Over the last week, I received several requests to do a more in depth review on my Chase Sapphire Reserve Credit Card. Specifically, many military members wanted to know how to receive the Chase Sapphire Reserve military fee waiver. I recently received the Chase Sapphire Reserve and American Express Platinum Credit Cards. My goal is to blog about these credit cards and give you my opinion on whether or not an elite travel credit card is worth it–especially if you have to pay the large annual fees.
First, a little background and responsibility as a financial advisor. There are very few people who I believe should actually consider paying an annual fee for a credit card. Unlike other financial advisors, I don’t have the extreme opinion that credit cards are evil. I believe if budgeted properly and paid off in full on a monthly basis, credit cards are a manageable tool. If you are not in a financial position to pay off your credit cards on a monthly basis and control your expenditures, then please do not continue reading about this card.
Criteria for Choosing an Elite Travel Reward Credit Card
I am new to the travel reward credit card game. Until recently, I thought credit cards should be avoided like the plague. However, I realized that I am disciplined enough to only purchase budgeted items. Therefore, I figured I needed to see what features I could receive from an elite travel credit card.
The reward aspect of the credit cards is what appeals most to my wife and me. I wanted a credit card that would allow me to earn points that I could use towards airfare. More importantly, I wanted to earn points at a better rate than 1:1. Up until this point, my credit cards would earn 1 point for every 1 dollar spent.
Additionally, this card had to give me an annual travel credit. My goal is to take one vacation a year where the credit card rewards covers half of the cost. With premium reward travel cards, many of them offer an annual travel credit.
Lastly, I only wanted a credit card that would waive the annual fees for active duty military members. For me, the annual $450+ fee associated with elite travel reward credit cards make the card less appealing.
Once I found a few cards I was interested in, I developed a credit card reward strategy that would maximize the value I would receive from these cards once I received them.
Introducing the Chase Sapphire Reserve Credit Card
All of the features I was looking for are found in the Chase Sapphire Reserve Credit Card… and then some (referral).
The Chase Sapphire Reserve Credit Card has an annual fee of $450. For active duty military members, Chase is willing to waive this annual fee. I’ll discuss this in more detail momentarily.
Some of the incredible benefits I receive are 3x points on travel and dining worldwide, $300 annual travel credit, and $100 TSA pre-check credit. So, when we purchase a flight, I earn 3x the points for every $1 spent and I’m automatically refunded up to $300 on a travel purchase. Some other travel benefits are access to certain airport lounges, trip cancellation and trip interruption insurance, auto rental collision damage waiver, baggage delay insurance, trip delay reimbursement, increased statuses at National Car Rental, Avis, and Silvercar, roadside assistance, lost luggage reimbursement, travel and emergency assistance, emergency evacuation and transportation.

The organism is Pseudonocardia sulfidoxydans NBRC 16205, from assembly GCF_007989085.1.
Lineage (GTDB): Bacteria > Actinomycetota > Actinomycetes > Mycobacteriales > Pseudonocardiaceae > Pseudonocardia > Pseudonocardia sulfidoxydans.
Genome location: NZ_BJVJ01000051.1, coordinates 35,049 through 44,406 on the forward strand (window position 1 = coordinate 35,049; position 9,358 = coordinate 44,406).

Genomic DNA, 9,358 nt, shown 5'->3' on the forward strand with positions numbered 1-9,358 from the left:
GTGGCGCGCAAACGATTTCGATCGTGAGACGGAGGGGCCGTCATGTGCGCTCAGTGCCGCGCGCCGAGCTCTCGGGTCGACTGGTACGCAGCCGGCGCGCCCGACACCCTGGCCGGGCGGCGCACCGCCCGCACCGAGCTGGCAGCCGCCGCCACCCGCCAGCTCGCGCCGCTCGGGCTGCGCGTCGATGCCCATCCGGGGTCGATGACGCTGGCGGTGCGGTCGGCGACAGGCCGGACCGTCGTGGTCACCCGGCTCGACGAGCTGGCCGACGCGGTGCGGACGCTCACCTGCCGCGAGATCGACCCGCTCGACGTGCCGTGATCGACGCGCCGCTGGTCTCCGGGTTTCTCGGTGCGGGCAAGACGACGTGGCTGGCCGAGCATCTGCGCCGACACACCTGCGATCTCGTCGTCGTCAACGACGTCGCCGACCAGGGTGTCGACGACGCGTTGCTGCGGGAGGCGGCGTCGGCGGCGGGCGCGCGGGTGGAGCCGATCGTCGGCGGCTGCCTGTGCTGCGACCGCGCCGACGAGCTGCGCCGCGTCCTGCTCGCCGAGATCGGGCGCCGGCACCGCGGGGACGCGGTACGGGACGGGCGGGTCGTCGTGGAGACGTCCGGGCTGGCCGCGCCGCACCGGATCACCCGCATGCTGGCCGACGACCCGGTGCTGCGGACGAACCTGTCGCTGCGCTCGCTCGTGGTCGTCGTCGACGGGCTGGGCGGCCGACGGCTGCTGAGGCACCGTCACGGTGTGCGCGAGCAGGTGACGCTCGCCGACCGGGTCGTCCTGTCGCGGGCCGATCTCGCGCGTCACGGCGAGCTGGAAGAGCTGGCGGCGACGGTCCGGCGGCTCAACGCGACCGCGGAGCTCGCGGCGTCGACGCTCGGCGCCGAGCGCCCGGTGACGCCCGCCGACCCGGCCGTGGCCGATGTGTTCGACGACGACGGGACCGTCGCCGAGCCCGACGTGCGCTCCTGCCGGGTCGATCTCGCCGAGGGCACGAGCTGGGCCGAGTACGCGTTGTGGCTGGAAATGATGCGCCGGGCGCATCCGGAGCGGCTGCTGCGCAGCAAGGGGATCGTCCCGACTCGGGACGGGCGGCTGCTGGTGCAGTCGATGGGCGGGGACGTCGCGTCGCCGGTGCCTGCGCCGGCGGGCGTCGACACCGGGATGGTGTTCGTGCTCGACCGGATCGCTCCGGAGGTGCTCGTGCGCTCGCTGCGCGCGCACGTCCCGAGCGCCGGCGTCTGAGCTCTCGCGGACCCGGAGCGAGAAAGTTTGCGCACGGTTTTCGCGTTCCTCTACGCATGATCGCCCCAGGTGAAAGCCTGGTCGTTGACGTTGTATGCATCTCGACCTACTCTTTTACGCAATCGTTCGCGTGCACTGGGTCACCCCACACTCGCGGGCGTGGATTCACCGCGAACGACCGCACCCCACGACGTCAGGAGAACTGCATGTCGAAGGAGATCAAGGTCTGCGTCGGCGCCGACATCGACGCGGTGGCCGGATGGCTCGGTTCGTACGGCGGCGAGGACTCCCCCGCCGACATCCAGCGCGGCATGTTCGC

Oh, I forgot to mention, this card has no foreign transaction fees and access to the Luxury Hotel and Resort Collection.
The current sign-up bonus I was offered would earn me 50,000 bonus points if I spent $4,000 on the card in the first three months.
The Luxury Hotel and Resort Collection
With The Luxury Hotel and Resort Collection, the Chase Sapphire Reserve Credit Card (referral) gets you free breakfast for two, room upgrades, early check-ins/late check-outs, and a special amenity unique to each of their 900 luxury hotels and resorts worldwide.
To further explain some of the benefits, I searched for hotel results in Miami, Florida. Most of these premium hotels and resorts offer daily breakfast for two and a $100 spa or resort credit.
Chase Sapphire Reserve Military Fee Waiver
To get the Chase Sapphire Reserve military fee waiver, you need to contact their military department directly. If you don’t, it is very unlikely the Chase phone operator will know what you are talking about and they will tell you that you cannot waive the annual fee.
To get the Chase Sapphire Reserve Military Fee Waiver, call the Chase Military Department directly at 877-469-0110.
You first need to understand that Chase is not obligated to waive the annual fee. I’m not a lawyer but the following is a quick summary of my understanding of these Acts. The Servicemembers Civil Relief Act (SCRA) and the Military Lending Act (MLA) do not force credit card companies to waive the annual fees. It is my understanding that the MLA gives the option for Chase to consider the annual fee as part of the Annual Percentage Rate (APR). The MLA restricts the APR to 36% or less. Therefore, Chase is willing to waive the annual fee so that they do not bust the 36% APR requirement.
Now, the Chase Military Department will not tell you that your annual fee will be waived. They are very sure to say that if you qualify, the annual fee will be waived. I decided to apply for the card not having a guaranteed answer that the annual fee would be waived. Once I was approved for the card, the annual fee was immediately waived.
If you enjoyed the post, please subscribe to the website to receive updates and more on new articles and products on Budget Chaos!